Friday, August 8, 2008

Guest Blog---Gogol Who?

The Namesake by Jhumpa Lahiri follows Ashoke and Ashima Ganguli as they leave India to begin a new life in the United States. They start a family and struggle to assimilate in the country of their children's birth.

The oldest child, Gogol Ganguli, is named after Ashoke's favorite Russian author and struggles for decades with this strange name that holds no meaning for him. Lahiri follows Gogol as he embraces and lives an American life while struggling with the native culture of his parents, a culture he cannot understand.

I found the characters in Namesake difficult to like and struggled to feel sympathy toward Gogol and his selfish desires to separate himself from the Bengali culture.

The only characters I cared for were Ashoke and Ashima. I felt sympathy for them as they struggle to begin a new life in the United States while living so far away from the security of family and culture. Ashoke, an MIT professor, is endearing to me, but I can't tell if it truly is the character or the fact that my own father is an academic.

The scenes in India, the explanations of the culture, and the sneak peak into bustling Calcutta are thoroughly enjoyable and help to keep the novel interesting.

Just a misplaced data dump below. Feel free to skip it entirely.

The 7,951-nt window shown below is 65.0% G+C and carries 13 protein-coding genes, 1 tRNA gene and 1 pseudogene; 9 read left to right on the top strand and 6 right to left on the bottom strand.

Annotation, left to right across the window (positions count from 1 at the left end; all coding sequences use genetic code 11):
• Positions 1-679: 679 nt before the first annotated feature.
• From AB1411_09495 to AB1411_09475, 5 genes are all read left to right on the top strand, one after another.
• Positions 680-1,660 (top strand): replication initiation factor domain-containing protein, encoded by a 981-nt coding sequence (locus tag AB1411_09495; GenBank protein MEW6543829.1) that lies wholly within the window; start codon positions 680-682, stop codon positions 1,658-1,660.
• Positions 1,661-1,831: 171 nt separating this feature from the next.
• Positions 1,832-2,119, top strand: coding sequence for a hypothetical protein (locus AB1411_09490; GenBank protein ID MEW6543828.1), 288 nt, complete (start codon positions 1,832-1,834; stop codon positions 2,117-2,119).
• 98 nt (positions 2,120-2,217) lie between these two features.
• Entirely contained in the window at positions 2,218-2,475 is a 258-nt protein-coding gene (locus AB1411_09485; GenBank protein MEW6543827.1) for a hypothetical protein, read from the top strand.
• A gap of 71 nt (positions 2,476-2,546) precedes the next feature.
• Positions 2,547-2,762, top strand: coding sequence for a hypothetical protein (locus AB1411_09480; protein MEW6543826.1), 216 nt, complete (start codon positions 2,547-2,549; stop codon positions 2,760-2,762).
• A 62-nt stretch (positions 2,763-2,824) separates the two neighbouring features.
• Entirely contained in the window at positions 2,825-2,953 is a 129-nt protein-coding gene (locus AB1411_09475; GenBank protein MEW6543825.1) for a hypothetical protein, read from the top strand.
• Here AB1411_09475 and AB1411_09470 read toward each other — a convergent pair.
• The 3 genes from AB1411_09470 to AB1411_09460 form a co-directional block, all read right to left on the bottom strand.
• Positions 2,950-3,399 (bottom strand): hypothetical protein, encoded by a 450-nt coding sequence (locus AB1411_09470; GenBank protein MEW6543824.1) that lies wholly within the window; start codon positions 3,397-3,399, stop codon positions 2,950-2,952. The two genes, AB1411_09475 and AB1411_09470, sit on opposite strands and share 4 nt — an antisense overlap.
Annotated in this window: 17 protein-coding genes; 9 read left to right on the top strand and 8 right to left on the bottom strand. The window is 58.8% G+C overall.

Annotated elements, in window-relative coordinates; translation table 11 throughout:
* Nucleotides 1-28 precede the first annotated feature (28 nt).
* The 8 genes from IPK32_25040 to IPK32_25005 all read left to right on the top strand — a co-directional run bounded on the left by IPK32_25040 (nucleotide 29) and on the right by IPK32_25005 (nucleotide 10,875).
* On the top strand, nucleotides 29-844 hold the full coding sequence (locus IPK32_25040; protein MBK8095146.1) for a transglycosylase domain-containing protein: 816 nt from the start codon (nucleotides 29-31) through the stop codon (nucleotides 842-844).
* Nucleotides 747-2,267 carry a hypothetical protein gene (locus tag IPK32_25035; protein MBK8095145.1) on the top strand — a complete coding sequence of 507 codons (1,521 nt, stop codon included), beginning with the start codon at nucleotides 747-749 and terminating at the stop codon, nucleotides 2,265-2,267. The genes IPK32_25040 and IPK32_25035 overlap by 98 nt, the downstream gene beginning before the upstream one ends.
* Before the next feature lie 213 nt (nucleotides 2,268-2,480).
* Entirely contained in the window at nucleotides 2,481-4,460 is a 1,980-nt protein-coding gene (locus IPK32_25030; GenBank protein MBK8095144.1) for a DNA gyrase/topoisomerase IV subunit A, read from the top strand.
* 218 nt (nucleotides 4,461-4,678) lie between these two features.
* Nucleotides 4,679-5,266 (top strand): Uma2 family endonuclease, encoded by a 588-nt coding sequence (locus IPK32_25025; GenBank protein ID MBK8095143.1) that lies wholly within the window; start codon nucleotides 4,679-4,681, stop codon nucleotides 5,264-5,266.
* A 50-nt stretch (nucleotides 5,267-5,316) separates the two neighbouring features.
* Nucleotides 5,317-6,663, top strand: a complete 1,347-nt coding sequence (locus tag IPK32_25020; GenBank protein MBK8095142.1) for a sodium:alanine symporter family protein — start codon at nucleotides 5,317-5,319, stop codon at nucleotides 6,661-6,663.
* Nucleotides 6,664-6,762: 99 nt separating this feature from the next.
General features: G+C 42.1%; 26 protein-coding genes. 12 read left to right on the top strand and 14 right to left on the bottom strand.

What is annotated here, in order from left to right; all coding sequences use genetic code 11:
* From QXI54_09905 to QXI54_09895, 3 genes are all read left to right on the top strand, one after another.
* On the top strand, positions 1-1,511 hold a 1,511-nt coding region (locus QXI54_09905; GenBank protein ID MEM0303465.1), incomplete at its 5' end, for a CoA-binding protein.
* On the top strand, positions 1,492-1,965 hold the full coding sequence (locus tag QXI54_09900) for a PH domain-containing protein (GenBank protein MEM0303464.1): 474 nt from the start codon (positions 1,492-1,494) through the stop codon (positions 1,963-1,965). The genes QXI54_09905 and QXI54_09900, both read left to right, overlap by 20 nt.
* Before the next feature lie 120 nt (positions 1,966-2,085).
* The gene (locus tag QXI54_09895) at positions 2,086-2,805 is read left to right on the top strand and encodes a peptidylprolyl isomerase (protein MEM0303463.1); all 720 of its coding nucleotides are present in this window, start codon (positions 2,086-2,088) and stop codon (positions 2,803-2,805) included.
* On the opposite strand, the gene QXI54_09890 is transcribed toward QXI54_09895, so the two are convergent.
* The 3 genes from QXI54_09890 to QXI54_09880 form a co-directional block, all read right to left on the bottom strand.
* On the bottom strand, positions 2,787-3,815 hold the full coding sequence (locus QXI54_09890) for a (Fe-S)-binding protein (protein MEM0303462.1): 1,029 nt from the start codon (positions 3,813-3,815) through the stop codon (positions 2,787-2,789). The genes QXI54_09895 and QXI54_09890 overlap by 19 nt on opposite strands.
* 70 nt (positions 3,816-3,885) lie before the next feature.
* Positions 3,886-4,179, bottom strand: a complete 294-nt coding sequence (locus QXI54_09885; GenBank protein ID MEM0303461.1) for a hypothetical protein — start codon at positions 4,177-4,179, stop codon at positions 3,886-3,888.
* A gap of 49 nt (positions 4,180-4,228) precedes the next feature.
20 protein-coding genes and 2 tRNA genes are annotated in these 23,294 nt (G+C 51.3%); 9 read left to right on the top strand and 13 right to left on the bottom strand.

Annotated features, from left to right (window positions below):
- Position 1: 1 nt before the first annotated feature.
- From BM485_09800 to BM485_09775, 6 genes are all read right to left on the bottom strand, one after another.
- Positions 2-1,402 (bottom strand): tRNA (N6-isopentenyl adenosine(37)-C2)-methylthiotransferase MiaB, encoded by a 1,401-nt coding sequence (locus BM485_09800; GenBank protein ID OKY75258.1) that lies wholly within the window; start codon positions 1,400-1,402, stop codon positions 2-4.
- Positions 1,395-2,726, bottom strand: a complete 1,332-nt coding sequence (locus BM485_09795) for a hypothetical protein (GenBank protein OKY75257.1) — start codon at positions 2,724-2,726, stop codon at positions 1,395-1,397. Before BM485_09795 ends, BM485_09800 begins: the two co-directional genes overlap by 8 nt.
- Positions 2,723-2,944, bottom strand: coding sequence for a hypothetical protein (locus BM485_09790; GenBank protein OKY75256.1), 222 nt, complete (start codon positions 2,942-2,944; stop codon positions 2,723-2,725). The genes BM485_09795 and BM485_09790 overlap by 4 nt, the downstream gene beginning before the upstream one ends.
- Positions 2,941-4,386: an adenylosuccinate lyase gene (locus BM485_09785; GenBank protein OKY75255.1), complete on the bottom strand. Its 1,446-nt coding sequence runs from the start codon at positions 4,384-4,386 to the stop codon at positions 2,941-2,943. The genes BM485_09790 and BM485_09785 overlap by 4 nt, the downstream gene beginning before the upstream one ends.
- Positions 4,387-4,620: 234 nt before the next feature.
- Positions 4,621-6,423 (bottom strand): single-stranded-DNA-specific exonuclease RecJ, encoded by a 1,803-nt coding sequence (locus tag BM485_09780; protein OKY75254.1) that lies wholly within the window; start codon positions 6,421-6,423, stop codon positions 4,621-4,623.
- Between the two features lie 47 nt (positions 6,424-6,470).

Overall, Namesake is an enjoyable read but is not as remarkable as the reviews proclaim it to be. I enjoyed Lahiri's Interpreter of Maladies much more.


notaconnoisseur said...

I still lament the passing of WA Post's Sunday column Life as Hiaku. I think one of the first ones that I ever read was submitted by a man from India who was a physician in the Washington, D.C. area. He and his wife struggled to feel a part of their adopted country. He would say to her, "Let's go back to our family in India." Then he would cry, "But then I won't know what is happening with the Redskins!"

Blogger said...

Some friends who immigrated from other countries have commented on the sense of limbo they feel. They will never be Americans, but they no longer comfortably fit in their native countries, either. It's hard to imagine such a feeling of displacement.